If you have the time to devote to a Golden Retriever and are able to meet their exercise, social and mental needs, they will be the best dog!

A Golden Retriever will return the love you give to them tenfold.

Check out this short video to see for yourself why Golden Retrievers are the best:

14. Why Do Golden Retrievers Put Their Paw On You?

Putting their paw on you means that your Golden Retriever wants your attention.

Have you ever noticed that when you are petting your Golden Retriever, and you stop, your Golden will paw at you? Your Golden is trying to tell you to keep petting!

How about when you are eating something, and your Golden will put his paw on you? This means they want what you are eating.

Golden Retrievers will use their paw as a way to communicate with you.

Sometimes, a Golden Retriever will put its paw on another dog in order to initiate play.

My Golden Retriever will place her paw on my Mom’s dog if he is being petted by myself or my husband. This is her way of saying to him “back off, these are my humans”.

15. Do Golden Retrievers Have A Favourite Person?

Ultimate Guide On Golden Retrievers - A happy Golden Retriever looking at you with its tongue sticking out.  A flower garden is in the background.

Golden Retrievers show their love to everyone, but they do have a favourite person with whom they share a strong bond.

In my household, my female Golden Retriever favours my husband. Even though my husband and I both walk, feed, and play with her, she will gravitate towards him.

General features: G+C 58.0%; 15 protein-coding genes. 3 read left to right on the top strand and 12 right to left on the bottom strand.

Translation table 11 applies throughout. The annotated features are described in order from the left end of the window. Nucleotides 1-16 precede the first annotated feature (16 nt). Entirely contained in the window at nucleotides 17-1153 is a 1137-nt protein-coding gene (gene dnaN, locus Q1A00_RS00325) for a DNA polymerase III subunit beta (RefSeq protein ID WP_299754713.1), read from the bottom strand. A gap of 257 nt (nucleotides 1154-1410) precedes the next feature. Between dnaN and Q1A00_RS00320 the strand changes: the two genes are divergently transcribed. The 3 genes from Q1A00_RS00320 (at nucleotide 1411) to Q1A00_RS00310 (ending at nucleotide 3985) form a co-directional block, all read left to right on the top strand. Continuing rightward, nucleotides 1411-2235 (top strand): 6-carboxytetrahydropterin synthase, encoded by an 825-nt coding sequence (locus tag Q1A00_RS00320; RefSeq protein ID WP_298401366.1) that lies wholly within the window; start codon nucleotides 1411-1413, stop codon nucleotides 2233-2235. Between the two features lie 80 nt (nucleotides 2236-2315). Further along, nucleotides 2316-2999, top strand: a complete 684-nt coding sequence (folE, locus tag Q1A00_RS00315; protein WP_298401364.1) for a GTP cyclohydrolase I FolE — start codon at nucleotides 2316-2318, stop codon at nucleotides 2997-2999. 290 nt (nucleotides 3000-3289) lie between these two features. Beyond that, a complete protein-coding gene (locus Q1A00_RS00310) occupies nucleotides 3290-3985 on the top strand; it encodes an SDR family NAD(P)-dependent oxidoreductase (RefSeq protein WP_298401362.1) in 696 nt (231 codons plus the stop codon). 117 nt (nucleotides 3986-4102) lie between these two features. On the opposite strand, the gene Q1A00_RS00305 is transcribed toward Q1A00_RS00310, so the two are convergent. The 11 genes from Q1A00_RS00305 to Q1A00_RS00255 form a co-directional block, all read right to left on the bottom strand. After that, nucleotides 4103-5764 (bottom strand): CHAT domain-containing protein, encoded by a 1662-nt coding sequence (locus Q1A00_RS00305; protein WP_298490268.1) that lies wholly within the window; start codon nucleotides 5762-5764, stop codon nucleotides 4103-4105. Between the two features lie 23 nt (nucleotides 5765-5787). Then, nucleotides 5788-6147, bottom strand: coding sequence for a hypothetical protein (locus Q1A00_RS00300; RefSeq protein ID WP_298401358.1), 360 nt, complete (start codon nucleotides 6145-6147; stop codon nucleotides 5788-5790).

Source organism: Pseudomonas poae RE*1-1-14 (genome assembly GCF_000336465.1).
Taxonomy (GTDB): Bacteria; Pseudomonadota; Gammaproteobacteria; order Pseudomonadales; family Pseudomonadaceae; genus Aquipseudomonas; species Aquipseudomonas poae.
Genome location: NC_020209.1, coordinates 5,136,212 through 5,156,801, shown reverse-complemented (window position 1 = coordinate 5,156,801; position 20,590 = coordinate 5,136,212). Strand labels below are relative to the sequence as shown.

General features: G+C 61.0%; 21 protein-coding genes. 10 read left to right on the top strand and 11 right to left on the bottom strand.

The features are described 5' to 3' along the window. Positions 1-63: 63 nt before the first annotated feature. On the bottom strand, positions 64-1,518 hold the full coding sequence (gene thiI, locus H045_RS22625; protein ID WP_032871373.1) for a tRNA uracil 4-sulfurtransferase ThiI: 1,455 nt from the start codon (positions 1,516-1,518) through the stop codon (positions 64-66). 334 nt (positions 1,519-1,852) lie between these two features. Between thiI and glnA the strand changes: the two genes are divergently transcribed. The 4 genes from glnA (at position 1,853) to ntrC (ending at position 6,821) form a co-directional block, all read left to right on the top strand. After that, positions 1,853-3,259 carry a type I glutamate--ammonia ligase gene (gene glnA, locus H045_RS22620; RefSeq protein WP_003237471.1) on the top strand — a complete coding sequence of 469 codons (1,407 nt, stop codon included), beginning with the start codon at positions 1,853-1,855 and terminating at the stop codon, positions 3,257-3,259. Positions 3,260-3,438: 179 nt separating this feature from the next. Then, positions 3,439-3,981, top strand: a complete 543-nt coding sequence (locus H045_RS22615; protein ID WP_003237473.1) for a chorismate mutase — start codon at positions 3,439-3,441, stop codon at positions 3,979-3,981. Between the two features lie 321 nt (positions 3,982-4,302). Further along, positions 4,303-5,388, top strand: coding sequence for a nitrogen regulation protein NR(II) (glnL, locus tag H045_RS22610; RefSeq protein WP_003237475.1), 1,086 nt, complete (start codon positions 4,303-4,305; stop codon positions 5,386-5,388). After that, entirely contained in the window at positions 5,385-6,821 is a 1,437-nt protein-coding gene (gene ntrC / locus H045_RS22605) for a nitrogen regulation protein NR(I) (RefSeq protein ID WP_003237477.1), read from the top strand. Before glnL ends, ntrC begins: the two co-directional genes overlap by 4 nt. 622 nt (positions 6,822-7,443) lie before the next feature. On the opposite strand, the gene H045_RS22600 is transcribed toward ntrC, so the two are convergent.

There are theories that suggest whoever spends the most time with their Golden or feeds them and plays with them, that is who will become their favourite. This is not the case in my house!

I’d like to think that it is because female dogs gravitate towards male owners. Who knows?

I also believe that the reason could be that my husband played “rough” with her as a puppy. I never did.

The good news is that Golden Retrievers are so loving, they have enough love to go around for everyone.

Final Thoughts

I hope you have found this ultimate guide on Golden Retrievers useful.

If you have any burning questions that have not been answered here, please ask them in the comments below.

Or if you just want to share your experience of owning a Golden Retriever, please feel free to do so! I would love to hear from you!

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4 thoughts on “Ultimate Guide On Golden Retrievers [15 Of Your Burning Questions Answered!]”

  1. Wow, quite interesting, My Sister had a dog with the same features and description. I guess he was a Golden Retriever too. She called him Tiger, he passed away last year after a brief illness. He was lovable. 

    I am not a fan of dogs because I am somehow scared of dogs but I loved Tiger. He was always social and friendly to me after barking at me a few times he recognized me afterward.

    The golden retriever is a fun and lovable breed. I enjoyed reading this article.

    • Hi Bethel,

      Sorry to hear about your sister’s dog Tiger.  Golden Retrievers have a way of making anyone love them, even if they are not dog people.  They just know how to put a smile on your face!

      Thanks for sharing your thoughts.


  2. I love Golden Retrievers and although I have never owned one myself, we often look after a friend’s Golden Retriever when they go away. They are the most wonderful family pets and love being petted and played with. Apart from the possibility of hip dysplasia,  I did not realize that they could have so many other health issues.

    This guide to Golden Retrievers will help anybody that is looking to get one as a pet. 

    • Hi Line,

      How wonderful that you get the pleasure of taking care of your friend’s Golden Retriever!  They are just so wonderful!

      Yes, unfortunately, Golden Retrievers have many health issues, cancer being the biggest one!  They have one of the highest rates of cancer, which is so sad!  

      Thanks so much for taking the time to comment.